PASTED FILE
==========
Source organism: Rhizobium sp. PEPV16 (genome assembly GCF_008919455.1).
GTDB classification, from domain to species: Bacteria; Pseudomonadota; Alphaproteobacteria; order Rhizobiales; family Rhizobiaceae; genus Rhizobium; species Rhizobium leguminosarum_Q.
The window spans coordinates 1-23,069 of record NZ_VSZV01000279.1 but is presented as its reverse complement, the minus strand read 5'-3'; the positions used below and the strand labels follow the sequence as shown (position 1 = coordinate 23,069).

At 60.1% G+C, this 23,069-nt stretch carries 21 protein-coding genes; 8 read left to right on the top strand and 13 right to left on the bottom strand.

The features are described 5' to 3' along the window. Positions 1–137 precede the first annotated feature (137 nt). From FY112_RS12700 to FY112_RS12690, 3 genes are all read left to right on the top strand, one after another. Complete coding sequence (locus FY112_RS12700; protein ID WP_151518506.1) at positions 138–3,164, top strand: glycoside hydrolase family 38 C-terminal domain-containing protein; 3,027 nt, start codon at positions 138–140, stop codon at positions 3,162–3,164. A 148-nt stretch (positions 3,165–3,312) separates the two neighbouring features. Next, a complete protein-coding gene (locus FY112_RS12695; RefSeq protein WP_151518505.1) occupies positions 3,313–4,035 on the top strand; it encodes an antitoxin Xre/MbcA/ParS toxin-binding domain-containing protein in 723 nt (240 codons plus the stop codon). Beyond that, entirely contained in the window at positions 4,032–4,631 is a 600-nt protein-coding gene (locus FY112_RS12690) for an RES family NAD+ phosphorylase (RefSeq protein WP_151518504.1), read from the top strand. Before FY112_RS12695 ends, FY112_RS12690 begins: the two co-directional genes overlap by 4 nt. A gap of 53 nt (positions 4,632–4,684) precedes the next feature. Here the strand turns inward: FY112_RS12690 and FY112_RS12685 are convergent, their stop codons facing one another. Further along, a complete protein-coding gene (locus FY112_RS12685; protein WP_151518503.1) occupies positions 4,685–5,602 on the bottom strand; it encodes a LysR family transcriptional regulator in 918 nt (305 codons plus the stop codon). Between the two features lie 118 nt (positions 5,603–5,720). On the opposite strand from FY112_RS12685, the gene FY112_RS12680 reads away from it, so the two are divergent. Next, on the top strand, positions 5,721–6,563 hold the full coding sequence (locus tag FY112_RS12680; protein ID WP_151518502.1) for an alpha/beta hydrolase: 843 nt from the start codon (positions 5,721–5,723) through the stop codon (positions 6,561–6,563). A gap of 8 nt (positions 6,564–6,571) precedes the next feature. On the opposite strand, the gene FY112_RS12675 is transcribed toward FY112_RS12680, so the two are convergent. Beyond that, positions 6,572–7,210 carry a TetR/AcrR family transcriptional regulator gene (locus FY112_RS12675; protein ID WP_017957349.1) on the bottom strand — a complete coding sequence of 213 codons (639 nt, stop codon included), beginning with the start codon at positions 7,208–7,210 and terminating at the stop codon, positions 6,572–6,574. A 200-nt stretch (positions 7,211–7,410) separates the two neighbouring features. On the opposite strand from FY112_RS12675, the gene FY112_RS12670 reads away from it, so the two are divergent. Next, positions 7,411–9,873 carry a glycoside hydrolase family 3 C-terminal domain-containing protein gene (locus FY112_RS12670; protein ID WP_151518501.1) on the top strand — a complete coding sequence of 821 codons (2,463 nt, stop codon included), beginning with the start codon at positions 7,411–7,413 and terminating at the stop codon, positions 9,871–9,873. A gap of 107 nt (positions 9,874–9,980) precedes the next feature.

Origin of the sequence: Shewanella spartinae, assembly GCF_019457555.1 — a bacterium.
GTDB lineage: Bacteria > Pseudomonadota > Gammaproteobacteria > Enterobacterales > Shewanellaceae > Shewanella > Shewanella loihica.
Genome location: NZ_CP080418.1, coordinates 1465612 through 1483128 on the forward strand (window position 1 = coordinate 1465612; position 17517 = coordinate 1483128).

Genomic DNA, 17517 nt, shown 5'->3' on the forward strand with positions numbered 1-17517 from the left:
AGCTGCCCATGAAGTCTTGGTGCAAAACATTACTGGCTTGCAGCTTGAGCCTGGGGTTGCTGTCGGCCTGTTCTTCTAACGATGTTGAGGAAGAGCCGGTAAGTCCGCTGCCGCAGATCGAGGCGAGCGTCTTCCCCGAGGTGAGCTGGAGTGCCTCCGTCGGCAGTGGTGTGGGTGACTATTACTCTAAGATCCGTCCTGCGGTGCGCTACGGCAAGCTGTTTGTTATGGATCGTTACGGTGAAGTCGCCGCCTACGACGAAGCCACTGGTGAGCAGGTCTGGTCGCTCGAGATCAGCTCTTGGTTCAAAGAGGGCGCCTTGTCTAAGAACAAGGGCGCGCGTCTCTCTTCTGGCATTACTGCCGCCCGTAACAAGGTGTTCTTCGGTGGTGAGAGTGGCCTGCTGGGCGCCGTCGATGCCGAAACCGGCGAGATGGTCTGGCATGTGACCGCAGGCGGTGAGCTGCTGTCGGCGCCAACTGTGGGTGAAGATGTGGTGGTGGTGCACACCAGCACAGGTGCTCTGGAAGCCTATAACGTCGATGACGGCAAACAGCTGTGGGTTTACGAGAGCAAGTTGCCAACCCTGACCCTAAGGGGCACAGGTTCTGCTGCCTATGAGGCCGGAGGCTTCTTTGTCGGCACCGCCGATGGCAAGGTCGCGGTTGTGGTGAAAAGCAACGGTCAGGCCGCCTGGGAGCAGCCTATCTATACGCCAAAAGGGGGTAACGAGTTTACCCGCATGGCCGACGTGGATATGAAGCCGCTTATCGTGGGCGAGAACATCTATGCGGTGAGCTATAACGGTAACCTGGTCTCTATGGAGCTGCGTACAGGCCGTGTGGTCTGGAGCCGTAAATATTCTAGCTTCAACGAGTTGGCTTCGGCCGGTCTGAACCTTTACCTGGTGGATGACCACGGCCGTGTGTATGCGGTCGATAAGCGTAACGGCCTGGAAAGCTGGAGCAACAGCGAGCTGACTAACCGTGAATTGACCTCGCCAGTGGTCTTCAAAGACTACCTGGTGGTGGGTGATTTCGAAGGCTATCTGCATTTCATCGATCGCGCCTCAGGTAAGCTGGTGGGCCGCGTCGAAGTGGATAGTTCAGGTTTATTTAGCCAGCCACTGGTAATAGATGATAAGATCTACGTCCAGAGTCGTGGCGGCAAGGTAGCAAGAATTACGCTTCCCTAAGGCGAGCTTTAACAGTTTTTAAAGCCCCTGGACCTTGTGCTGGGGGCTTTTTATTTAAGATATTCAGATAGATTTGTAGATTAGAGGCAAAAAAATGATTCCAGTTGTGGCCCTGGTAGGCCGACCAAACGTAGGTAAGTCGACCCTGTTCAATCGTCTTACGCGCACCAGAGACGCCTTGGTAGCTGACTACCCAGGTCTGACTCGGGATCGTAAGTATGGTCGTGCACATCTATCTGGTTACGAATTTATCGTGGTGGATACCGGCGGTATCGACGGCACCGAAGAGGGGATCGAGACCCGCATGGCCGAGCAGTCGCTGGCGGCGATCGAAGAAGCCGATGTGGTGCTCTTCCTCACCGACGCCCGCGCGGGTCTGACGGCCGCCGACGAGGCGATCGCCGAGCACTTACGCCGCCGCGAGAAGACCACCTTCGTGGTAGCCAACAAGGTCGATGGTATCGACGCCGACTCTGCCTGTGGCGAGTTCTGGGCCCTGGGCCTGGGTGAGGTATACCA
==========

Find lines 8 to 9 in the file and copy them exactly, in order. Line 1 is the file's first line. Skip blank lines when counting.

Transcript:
Genome location: NZ_CP080418.1, coordinates 1465612 through 1483128 on the forward strand (window position 1 = coordinate 1465612; position 17517 = coordinate 1483128).

Genomic DNA, 17517 nt, shown 5'->3' on the forward strand with positions numbered 1-17517 from the left: